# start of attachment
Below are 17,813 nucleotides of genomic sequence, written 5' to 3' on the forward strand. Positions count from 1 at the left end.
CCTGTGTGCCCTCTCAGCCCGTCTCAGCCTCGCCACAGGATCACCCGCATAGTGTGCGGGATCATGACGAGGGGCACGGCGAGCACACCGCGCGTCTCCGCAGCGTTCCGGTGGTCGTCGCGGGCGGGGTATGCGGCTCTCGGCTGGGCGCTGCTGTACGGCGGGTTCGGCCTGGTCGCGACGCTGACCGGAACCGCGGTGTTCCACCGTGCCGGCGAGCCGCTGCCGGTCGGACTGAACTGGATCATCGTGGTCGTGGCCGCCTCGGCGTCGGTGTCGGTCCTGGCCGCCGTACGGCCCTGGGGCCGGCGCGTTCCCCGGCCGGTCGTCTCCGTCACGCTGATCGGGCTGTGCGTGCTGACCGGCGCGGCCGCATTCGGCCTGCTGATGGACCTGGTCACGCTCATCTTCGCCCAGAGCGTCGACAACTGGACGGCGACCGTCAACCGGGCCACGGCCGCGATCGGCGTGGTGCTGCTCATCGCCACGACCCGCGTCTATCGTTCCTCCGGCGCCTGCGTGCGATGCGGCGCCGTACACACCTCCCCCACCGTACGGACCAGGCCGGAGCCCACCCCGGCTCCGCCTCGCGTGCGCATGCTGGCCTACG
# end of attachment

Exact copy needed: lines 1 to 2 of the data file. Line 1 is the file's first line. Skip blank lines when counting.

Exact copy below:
Below are 17,813 nucleotides of genomic sequence, written 5' to 3' on the forward strand. Positions count from 1 at the left end.
CCTGTGTGCCCTCTCAGCCCGTCTCAGCCTCGCCACAGGATCACCCGCATAGTGTGCGGGATCATGACGAGGGGCACGGCGAGCACACCGCGCGTCTCCGCAGCGTTCCGGTGGTCGTCGCGGGCGGGGTATGCGGCTCTCGGCTGGGCGCTGCTGTACGGCGGGTTCGGCCTGGTCGCGACGCTGACCGGAACCGCGGTGTTCCACCGTGCCGGCGAGCCGCTGCCGGTCGGACTGAACTGGATCATCGTGGTCGTGGCCGCCTCGGCGTCGGTGTCGGTCCTGGCCGCCGTACGGCCCTGGGGCCGGCGCGTTCCCCGGCCGGTCGTCTCCGTCACGCTGATCGGGCTGTGCGTGCTGACCGGCGCGGCCGCATTCGGCCTGCTGATGGACCTGGTCACGCTCATCTTCGCCCAGAGCGTCGACAACTGGACGGCGACCGTCAACCGGGCCACGGCCGCGATCGGCGTGGTGCTGCTCATCGCCACGACCCGCGTCTATCGTTCCTCCGGCGCCTGCGTGCGATGCGGCGCCGTACACACCTCCCCCACCGTACGGACCAGGCCGGAGCCCACCCCGGCTCCGCCTCGCGTGCGCATGCTGGCCTACG